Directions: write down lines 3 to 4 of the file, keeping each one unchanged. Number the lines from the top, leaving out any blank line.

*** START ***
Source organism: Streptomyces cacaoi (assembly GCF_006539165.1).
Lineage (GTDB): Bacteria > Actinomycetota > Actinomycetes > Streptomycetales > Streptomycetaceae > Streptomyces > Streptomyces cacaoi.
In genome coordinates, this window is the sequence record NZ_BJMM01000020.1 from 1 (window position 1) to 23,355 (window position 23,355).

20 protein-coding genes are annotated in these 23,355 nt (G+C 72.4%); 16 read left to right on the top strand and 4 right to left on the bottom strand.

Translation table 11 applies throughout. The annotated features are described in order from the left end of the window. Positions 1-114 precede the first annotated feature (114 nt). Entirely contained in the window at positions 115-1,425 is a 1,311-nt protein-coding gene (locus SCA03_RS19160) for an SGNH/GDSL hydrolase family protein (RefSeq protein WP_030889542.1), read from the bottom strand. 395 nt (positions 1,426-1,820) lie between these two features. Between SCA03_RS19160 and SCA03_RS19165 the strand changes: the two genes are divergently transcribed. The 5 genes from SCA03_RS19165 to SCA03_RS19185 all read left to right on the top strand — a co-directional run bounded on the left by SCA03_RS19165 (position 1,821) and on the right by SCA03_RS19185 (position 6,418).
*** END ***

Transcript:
In genome coordinates, this window is the sequence record NZ_BJMM01000020.1 from 1 (window position 1) to 23,355 (window position 23,355).

20 protein-coding genes are annotated in these 23,355 nt (G+C 72.4%); 16 read left to right on the top strand and 4 right to left on the bottom strand.